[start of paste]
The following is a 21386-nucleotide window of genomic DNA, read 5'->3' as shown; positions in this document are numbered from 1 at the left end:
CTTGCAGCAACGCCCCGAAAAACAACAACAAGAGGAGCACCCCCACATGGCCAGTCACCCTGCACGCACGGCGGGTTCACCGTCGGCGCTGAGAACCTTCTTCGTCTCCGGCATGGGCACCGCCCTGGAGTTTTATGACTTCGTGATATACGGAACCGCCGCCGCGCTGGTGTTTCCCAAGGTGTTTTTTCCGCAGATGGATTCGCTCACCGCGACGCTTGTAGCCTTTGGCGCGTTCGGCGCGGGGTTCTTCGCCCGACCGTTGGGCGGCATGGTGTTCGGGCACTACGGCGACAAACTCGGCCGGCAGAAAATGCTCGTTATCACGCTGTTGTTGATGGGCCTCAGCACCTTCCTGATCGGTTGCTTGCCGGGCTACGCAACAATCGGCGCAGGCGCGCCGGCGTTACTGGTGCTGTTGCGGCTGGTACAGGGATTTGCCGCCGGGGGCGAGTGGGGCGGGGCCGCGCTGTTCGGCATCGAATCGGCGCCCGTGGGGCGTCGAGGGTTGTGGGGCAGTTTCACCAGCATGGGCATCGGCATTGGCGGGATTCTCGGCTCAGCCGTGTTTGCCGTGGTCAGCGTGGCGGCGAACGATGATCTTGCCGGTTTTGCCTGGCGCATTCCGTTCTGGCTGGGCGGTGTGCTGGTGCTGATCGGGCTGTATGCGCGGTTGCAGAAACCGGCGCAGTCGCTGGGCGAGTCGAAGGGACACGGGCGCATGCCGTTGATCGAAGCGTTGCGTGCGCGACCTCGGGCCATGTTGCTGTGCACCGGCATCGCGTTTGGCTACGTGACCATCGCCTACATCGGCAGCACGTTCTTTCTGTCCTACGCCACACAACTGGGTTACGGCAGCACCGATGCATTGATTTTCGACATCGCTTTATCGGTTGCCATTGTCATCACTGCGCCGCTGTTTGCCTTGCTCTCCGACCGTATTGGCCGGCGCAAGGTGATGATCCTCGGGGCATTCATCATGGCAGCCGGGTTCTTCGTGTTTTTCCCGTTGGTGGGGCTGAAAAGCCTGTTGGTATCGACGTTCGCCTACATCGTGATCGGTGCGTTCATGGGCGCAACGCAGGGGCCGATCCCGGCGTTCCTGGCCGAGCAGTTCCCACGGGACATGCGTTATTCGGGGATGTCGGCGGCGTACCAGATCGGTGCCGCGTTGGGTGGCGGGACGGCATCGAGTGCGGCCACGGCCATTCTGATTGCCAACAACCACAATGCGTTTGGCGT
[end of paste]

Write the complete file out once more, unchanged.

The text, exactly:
The following is a 21386-nucleotide window of genomic DNA, read 5'->3' as shown; positions in this document are numbered from 1 at the left end:
CTTGCAGCAACGCCCCGAAAAACAACAACAAGAGGAGCACCCCCACATGGCCAGTCACCCTGCACGCACGGCGGGTTCACCGTCGGCGCTGAGAACCTTCTTCGTCTCCGGCATGGGCACCGCCCTGGAGTTTTATGACTTCGTGATATACGGAACCGCCGCCGCGCTGGTGTTTCCCAAGGTGTTTTTTCCGCAGATGGATTCGCTCACCGCGACGCTTGTAGCCTTTGGCGCGTTCGGCGCGGGGTTCTTCGCCCGACCGTTGGGCGGCATGGTGTTCGGGCACTACGGCGACAAACTCGGCCGGCAGAAAATGCTCGTTATCACGCTGTTGTTGATGGGCCTCAGCACCTTCCTGATCGGTTGCTTGCCGGGCTACGCAACAATCGGCGCAGGCGCGCCGGCGTTACTGGTGCTGTTGCGGCTGGTACAGGGATTTGCCGCCGGGGGCGAGTGGGGCGGGGCCGCGCTGTTCGGCATCGAATCGGCGCCCGTGGGGCGTCGAGGGTTGTGGGGCAGTTTCACCAGCATGGGCATCGGCATTGGCGGGATTCTCGGCTCAGCCGTGTTTGCCGTGGTCAGCGTGGCGGCGAACGATGATCTTGCCGGTTTTGCCTGGCGCATTCCGTTCTGGCTGGGCGGTGTGCTGGTGCTGATCGGGCTGTATGCGCGGTTGCAGAAACCGGCGCAGTCGCTGGGCGAGTCGAAGGGACACGGGCGCATGCCGTTGATCGAAGCGTTGCGTGCGCGACCTCGGGCCATGTTGCTGTGCACCGGCATCGCGTTTGGCTACGTGACCATCGCCTACATCGGCAGCACGTTCTTTCTGTCCTACGCCACACAACTGGGTTACGGCAGCACCGATGCATTGATTTTCGACATCGCTTTATCGGTTGCCATTGTCATCACTGCGCCGCTGTTTGCCTTGCTCTCCGACCGTATTGGCCGGCGCAAGGTGATGATCCTCGGGGCATTCATCATGGCAGCCGGGTTCTTCGTGTTTTTCCCGTTGGTGGGGCTGAAAAGCCTGTTGGTATCGACGTTCGCCTACATCGTGATCGGTGCGTTCATGGGCGCAACGCAGGGGCCGATCCCGGCGTTCCTGGCCGAGCAGTTCCCACGGGACATGCGTTATTCGGGGATGTCGGCGGCGTACCAGATCGGTGCCGCGTTGGGTGGCGGGACGGCATCGAGTGCGGCCACGGCCATTCTGATTGCCAACAACCACAATGCGTTTGGCGT